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These verses assert that in due time God will act, for He cannot be otherwise than a God of knowledge, deep in whose heart counsels of inviolable righteousness lie hidden. He is always cognisant of what goes on in the world, and especially heedful of the cries and supplications of His own people. These acts of oppression, done to the fatherless and the widow, do not elude His notice. Drop by drop He counts the innocent blood that falls upon the green world He has made and bends His ear to each sigh of the downtrodden. There is a spiritual property in every sense with which the human body is informed, and that property has its immeasurable counterpart in the nature of the Godhead.
I. These words imply that if man possesses the attributes of personality, man's Maker must also possess them in an enhanced degree. Hence arises the sure confidence that a Divine judgment draws nigh which will banish the wrongs under which the faithful groan. It has ever been so in the past. Righteous acts that are not the outcome of a living and a righteous personality are inconceivable. The power that makes for righteousness must see and hear and know, and then set itself to unflinching judgment.
II. The Psalmist affirms that the distinction between right and wrong which God imprints upon the nations through the providences of history has its primal type in the mind of God Himself. The agelong discipline of the generations is the sign of an intense moral life in the Great King of the earth which vitalizes that discipline. Many of us habitually disregard the conscience, and yet at the same time feel that it is the truest and most trustworthy of all the faculties with which our beings have been equipped.
III. We need to indoctrinate ourselves with the argument of the Psalmist, for there is a tendency to depersonalize God, sometimes on grounds directly opposite to those which influence the advocates of a materialistic philosophy. Many thinkers assume that the special attribute of personality is here in the body rather than in the spirit, and that we make God less than infinite by adopting these anthropomorphic modes of speech. It is true our knowledge of God is approximate, but if we negative our approximations by saying that God is neither personal nor impersonal, we make the conception absolutely powerless, futile as a random guess. The lowliest and most limited creature into whom the qualities of personality have come is greater than galaxies of impersonal suns.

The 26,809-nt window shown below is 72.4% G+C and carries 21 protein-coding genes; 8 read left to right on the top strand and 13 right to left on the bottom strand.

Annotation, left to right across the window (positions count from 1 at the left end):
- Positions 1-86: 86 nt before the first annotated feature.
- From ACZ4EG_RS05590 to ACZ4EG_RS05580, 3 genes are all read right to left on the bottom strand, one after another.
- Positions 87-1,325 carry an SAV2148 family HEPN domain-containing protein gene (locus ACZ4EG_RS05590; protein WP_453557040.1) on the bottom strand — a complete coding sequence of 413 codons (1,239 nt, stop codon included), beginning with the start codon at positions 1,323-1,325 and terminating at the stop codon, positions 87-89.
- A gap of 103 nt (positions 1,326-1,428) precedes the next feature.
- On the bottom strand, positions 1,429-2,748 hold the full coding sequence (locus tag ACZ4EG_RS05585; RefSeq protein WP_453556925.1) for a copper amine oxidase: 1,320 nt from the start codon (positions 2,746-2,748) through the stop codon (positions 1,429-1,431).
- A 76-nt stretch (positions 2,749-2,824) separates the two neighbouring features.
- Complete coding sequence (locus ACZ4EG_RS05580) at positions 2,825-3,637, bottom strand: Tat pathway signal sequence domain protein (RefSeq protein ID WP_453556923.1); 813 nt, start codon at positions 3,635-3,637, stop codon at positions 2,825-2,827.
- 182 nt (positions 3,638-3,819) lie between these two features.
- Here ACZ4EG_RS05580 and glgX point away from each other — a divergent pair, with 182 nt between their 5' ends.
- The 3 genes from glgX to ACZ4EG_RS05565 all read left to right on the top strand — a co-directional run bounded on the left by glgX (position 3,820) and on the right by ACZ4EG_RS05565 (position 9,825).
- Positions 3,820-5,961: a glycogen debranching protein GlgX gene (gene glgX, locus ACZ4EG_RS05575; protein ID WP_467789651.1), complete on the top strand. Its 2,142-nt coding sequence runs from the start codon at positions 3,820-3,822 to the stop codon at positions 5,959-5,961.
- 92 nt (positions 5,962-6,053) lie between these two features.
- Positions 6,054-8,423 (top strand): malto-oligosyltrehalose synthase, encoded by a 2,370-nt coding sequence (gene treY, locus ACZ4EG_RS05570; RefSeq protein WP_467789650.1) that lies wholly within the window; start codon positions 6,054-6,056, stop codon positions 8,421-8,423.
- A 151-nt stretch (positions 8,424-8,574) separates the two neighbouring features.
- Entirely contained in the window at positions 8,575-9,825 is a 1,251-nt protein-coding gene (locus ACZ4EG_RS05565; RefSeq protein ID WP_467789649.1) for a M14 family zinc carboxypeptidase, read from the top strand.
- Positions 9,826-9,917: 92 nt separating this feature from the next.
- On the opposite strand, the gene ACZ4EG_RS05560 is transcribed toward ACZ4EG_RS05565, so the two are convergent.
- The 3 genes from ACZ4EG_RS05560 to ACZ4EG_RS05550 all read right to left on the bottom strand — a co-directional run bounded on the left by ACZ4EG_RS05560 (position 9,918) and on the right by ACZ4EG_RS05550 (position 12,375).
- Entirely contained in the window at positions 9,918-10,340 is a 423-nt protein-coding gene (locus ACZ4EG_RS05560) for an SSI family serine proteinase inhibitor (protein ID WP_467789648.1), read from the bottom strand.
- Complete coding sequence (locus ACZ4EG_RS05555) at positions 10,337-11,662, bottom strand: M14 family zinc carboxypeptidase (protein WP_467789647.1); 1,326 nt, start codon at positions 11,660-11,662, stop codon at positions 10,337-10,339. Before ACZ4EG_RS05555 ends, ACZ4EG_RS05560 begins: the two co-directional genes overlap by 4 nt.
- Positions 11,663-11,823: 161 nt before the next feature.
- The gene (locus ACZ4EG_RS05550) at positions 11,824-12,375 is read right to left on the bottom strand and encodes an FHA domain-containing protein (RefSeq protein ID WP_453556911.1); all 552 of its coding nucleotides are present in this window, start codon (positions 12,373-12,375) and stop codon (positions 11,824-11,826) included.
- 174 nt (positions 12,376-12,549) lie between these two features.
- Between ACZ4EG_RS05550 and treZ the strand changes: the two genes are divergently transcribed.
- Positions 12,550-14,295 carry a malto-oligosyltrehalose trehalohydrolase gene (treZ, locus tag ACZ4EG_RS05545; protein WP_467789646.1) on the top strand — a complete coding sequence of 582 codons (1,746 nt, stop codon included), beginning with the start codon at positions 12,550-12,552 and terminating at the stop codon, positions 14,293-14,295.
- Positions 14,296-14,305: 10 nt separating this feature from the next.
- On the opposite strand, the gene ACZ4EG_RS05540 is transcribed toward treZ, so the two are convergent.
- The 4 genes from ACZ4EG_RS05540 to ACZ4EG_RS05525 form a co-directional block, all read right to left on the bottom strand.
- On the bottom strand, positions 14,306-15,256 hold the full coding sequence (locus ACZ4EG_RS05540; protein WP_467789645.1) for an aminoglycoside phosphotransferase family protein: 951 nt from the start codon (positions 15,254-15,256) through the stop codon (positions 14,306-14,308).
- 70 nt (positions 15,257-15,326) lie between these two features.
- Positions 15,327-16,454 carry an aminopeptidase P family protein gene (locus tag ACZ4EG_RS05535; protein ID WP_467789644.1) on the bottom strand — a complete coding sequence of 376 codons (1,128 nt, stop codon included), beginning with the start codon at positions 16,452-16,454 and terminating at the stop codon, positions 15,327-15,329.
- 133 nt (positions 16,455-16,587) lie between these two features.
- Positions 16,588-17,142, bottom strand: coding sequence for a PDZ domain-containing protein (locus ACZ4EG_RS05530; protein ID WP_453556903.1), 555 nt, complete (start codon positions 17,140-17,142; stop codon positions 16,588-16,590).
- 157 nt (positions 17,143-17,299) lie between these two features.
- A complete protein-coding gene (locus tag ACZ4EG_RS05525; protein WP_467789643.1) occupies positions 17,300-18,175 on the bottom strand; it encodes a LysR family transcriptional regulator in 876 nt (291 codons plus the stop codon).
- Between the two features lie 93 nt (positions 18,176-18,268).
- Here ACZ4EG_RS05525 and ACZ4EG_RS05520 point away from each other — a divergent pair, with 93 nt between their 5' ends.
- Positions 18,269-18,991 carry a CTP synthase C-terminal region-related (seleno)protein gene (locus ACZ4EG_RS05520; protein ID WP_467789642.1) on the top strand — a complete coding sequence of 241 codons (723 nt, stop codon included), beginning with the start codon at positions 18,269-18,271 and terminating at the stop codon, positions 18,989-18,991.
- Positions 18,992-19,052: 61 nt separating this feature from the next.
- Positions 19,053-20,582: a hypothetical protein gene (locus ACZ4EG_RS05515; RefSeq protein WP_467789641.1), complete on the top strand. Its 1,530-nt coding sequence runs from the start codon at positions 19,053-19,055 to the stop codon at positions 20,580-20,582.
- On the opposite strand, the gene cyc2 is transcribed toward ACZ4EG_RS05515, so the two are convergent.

IV. The man who has become honestly and intelligently possessed with the truth that God is a person will find every subsequent article of the Christian Creed comparatively easy of acceptance. We cannot go far wrong in our theology if we hold that God is a person, and he who thinks the world can do without theology is a trifler whose folly is beyond ordinary expletives. Not a little obscurity has its beginnings in looseness upon this cardinal subject. Admit that God is a free, conscious, intelligent, self-determining person, and if you have the logical outlook, it will soon be evident that you have committed yourself to the sum and substance of the Christian faith.
T. G. Selby, The God of the Frail, p. 22.
'He that planted the ear, shall He not hear? He that formed the eye, shall He not see? He that teacheth man knowledge, shall not He know?' These verses made a strong impression on the mind of Sophia the Electress of Hanover, a woman of decided mental power, and were adopted with approbation by her friend the philosopher Leibnitz in his opposition to Atheism. The principle on which he reasoned was, that as the stream cannot rise above its fountain, intelligence in man implies an intelligent source. Thought must come from thought. Descartes had already given expression to the same idea in his Meditations, III.: 'Now it is manifest by the light of nature that there must be as much reality in the efficient cause as in the effect; for whence could the effect draw its reality but from the cause? And how could the cause communicate the power to it, if it had it not in itself? And from this it follows, not only that nothing can be produced from nothing, but also that what is more perfect cannot be a result of, and dependent on, what is less perfect.'
References. XCIV. 12. J. Budgen, Parochial Sermons, vol. ii. p. 219. Bishop Temple, Rugby Sermons (2nd Series), p. 39. XCIV. 16. J. Budgen, Parochial Sermons, vol. ii. p. 219.
The Christian's Hidden Sources of Delight
Our thoughts form the hidden sources of our lives, whether for good or for evil.
I. I am sure it will be good for us if we can find the track along which ran David's thoughts which gave him such great power and such sources of delight that his wonderful career was possible. The first of these thoughts of David he makes very clear to us in this Psalm. It was the thought of an immanent God in the world, one who hears and sees and cares. 'He that planted the ear, shall He not hear? He that formed the eye, shall He not see?' Here is the starting-point of David's hidden source of joy. God is in his world. He made it and He rules it. Here is the source of courage that will never grow weary.